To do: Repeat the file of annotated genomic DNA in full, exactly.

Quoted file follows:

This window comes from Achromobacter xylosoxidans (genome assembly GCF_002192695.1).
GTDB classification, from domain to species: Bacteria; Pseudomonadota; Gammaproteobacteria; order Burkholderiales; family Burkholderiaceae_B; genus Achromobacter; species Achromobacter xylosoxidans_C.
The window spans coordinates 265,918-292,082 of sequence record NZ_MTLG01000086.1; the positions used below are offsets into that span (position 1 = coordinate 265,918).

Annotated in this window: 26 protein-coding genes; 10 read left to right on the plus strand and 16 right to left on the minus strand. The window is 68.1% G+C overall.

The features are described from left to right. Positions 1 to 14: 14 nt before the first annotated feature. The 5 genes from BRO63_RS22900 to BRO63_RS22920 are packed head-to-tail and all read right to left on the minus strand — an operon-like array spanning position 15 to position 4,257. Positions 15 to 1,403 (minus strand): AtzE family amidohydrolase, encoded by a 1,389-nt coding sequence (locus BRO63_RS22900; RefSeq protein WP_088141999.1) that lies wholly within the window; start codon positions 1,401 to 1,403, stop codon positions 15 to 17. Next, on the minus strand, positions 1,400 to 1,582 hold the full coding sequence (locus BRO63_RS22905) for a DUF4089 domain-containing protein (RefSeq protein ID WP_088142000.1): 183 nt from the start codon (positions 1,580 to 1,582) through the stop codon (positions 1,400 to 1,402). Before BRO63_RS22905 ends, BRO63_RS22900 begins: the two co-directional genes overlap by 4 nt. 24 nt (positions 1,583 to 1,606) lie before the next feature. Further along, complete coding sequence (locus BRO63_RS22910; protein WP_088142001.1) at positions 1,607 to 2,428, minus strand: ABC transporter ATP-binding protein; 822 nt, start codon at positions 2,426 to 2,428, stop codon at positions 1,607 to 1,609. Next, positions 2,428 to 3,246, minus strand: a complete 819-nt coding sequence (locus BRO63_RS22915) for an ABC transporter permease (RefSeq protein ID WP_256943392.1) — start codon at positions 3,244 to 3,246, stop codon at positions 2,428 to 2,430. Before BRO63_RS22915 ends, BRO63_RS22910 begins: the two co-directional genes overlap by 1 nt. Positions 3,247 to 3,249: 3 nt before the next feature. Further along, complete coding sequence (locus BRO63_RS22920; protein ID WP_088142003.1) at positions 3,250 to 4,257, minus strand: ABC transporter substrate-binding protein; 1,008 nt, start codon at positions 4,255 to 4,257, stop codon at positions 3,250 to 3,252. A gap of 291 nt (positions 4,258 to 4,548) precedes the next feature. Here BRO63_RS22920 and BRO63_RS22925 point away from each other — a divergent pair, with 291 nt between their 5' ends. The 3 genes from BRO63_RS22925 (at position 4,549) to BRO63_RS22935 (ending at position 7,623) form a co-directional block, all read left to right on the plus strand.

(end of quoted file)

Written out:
This window comes from Achromobacter xylosoxidans (genome assembly GCF_002192695.1).
GTDB classification, from domain to species: Bacteria; Pseudomonadota; Gammaproteobacteria; order Burkholderiales; family Burkholderiaceae_B; genus Achromobacter; species Achromobacter xylosoxidans_C.
The window spans coordinates 265,918-292,082 of sequence record NZ_MTLG01000086.1; the positions used below are offsets into that span (position 1 = coordinate 265,918).

Annotated in this window: 26 protein-coding genes; 10 read left to right on the plus strand and 16 right to left on the minus strand. The window is 68.1% G+C overall.

The features are described from left to right. Positions 1 to 14: 14 nt before the first annotated feature. The 5 genes from BRO63_RS22900 to BRO63_RS22920 are packed head-to-tail and all read right to left on the minus strand — an operon-like array spanning position 15 to position 4,257. Positions 15 to 1,403 (minus strand): AtzE family amidohydrolase, encoded by a 1,389-nt coding sequence (locus BRO63_RS22900; RefSeq protein WP_088141999.1) that lies wholly within the window; start codon positions 1,401 to 1,403, stop codon positions 15 to 17. Next, on the minus strand, positions 1,400 to 1,582 hold the full coding sequence (locus BRO63_RS22905) for a DUF4089 domain-containing protein (RefSeq protein ID WP_088142000.1): 183 nt from the start codon (positions 1,580 to 1,582) through the stop codon (positions 1,400 to 1,402). Before BRO63_RS22905 ends, BRO63_RS22900 begins: the two co-directional genes overlap by 4 nt. 24 nt (positions 1,583 to 1,606) lie before the next feature. Further along, complete coding sequence (locus BRO63_RS22910; protein WP_088142001.1) at positions 1,607 to 2,428, minus strand: ABC transporter ATP-binding protein; 822 nt, start codon at positions 2,426 to 2,428, stop codon at positions 1,607 to 1,609. Next, positions 2,428 to 3,246, minus strand: a complete 819-nt coding sequence (locus BRO63_RS22915) for an ABC transporter permease (RefSeq protein ID WP_256943392.1) — start codon at positions 3,244 to 3,246, stop codon at positions 2,428 to 2,430. Before BRO63_RS22915 ends, BRO63_RS22910 begins: the two co-directional genes overlap by 1 nt. Positions 3,247 to 3,249: 3 nt before the next feature. Further along, complete coding sequence (locus BRO63_RS22920; protein ID WP_088142003.1) at positions 3,250 to 4,257, minus strand: ABC transporter substrate-binding protein; 1,008 nt, start codon at positions 4,255 to 4,257, stop codon at positions 3,250 to 3,252. A gap of 291 nt (positions 4,258 to 4,548) precedes the next feature. Here BRO63_RS22920 and BRO63_RS22925 point away from each other — a divergent pair, with 291 nt between their 5' ends. The 3 genes from BRO63_RS22925 (at position 4,549) to BRO63_RS22935 (ending at position 7,623) form a co-directional block, all read left to right on the plus strand.